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Leaders transform vision into reality by rallying their team around more than just a well articulated idea – by truly engaging them in the strategy to get there. Execution of the strategy is where most leaders and businesses fail because the variables that affect strategy are not static but dynamic – constantly fluctuating: barriers to entry, competition, personalities, scarcity of resources and more.
Many things are outside of a leader’s control. Markets and the economy oscillate. Lending access varies. Customer perception and loyalty are influenced by social media. Staff members come and go as the average employee only stays with a company roughly 4 years these days.
If you as the leader cannot adjust your vision and your strategy in a dynamic synergy with the flux of your team, stakeholders, the market, and a global economy you are not poised to realize your goals. Someone else will beat you on this measure. You can’t be stuck. You can’t explode in front of people. You have to easily adjust to challenges in real time.
My clients who are effective leaders are bound by a moral code of ethics whereby they apply character, strengths, skill, and values to advance their mission by engaging their team. They are able to change their behavior and sustain the change to affect outcomes because they have prepared ahead of time to know how to execute under fire.
You wouldn’t wait until a ski lift takes you to the highest mountain in the resort to learn to ski. You need to know, already, who you are and what you believe: not what your colleagues believe or the company believes or your friends believe, but what you believe.
Leaders identify their strengths and build a barracks of skills so that they may respond effectively at a meeting, to a client, or to a dissatisfied customer with the finesse of a consummate and valued professional. If you need specific skills you don’t have, get them. Think through character issues – morality, honor, ethics – ahead of time so that you have the strength to address challenges head on with a steadfastness of nature that reinforces a productive and fulfilled culture of employees.
How to Make Better Decisions in Real Time
1. Make a list of needed skills. Write down all of the skills that you need to elevate you to the level you want to be. Not just to fulfill your current role.
2. Write down one thing you can do to build each skill. If you need better knowledge in a particular industry, ask colleagues to recommend a course or mentor for you. If you need a better image, spend time analyzing colleagues in similar roles or industries or talk with an image consultant.
3. Make a list of five of your biggest strengths. People who have not matched their character and professional strengths with their life’s work continue to feel unsettled and under-fulfilled. They may make erratic decisions or operate inconsistently with an impersonal persona. This article can help you define your strengths. http://www.startingovernow.com/Articles/Strengths-Free_Tools_to_Help_You_Define_Your_Strengths.html
4. Keep your list of strengths in your desk as a reference. When you are faced with a difficult decision, approach the issue from the perspective of each of your strengths. If you can’t decide whether or not to invest in a marketing plan, address it from your already defined strength of “resourcefulness,” and your strengths of “compassion” and “practicality.” Most importantly, which of your strengths will help you in a difficult situation so as to not lose your “cool?”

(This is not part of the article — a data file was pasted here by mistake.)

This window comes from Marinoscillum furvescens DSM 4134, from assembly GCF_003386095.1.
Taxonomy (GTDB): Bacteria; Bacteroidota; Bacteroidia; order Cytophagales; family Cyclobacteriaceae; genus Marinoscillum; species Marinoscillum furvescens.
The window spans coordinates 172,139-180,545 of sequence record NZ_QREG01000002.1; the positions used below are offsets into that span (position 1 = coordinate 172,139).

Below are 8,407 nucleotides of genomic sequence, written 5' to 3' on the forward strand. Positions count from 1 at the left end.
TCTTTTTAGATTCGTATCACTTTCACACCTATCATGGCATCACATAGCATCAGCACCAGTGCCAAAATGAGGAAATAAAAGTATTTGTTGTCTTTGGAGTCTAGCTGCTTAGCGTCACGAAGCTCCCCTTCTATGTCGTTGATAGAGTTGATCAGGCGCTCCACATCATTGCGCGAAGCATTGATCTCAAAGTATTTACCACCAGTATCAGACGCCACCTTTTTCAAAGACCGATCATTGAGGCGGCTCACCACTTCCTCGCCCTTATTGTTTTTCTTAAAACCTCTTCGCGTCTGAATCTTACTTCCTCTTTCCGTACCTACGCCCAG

5. In an eruptive real time situation, draw on your strength. Whenever you feel threatened or that you may react in a way that is not in alignment with your values, remove yourself from the situation so that you may draw on your best strength to deal with it. Tell the person or team that you will get back to them with an answer once you have had time to process it. If you are not able to leave the room, draw on the strength that you have already defined that best equips you to deal under fire.
Lead by example. You establish your corporate culture and empower your team by having the confidence to know who you are, what you believe in and what it is you need to learn. Others will want to learn if they see that it is OK to not have all the answers all of the time. What is it that you need to learn? Start now!
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Mary Lee Gannon is the president of Gannon Group – a full service executive coaching, training and consulting firm that provides turnaround strategies for people and organizations by improving team performance, executive leadership skills, board performance, planning and project execution. Mary Lee’s personal turnaround came as a stay-at-home mother, with four children under seven-years-old, who endured a divorce that took she and the children from the country club life to public assistance from where within a short time she worked out of that to the level of CEO. Her book “Starting Over – 25 Rules for When You’ve Bottomed Out” is available in bookstores, on Amazon or on her web site. Email Mary Lee at firstname.lastname@example.org or visit her web site at www.StartingOverNow.com.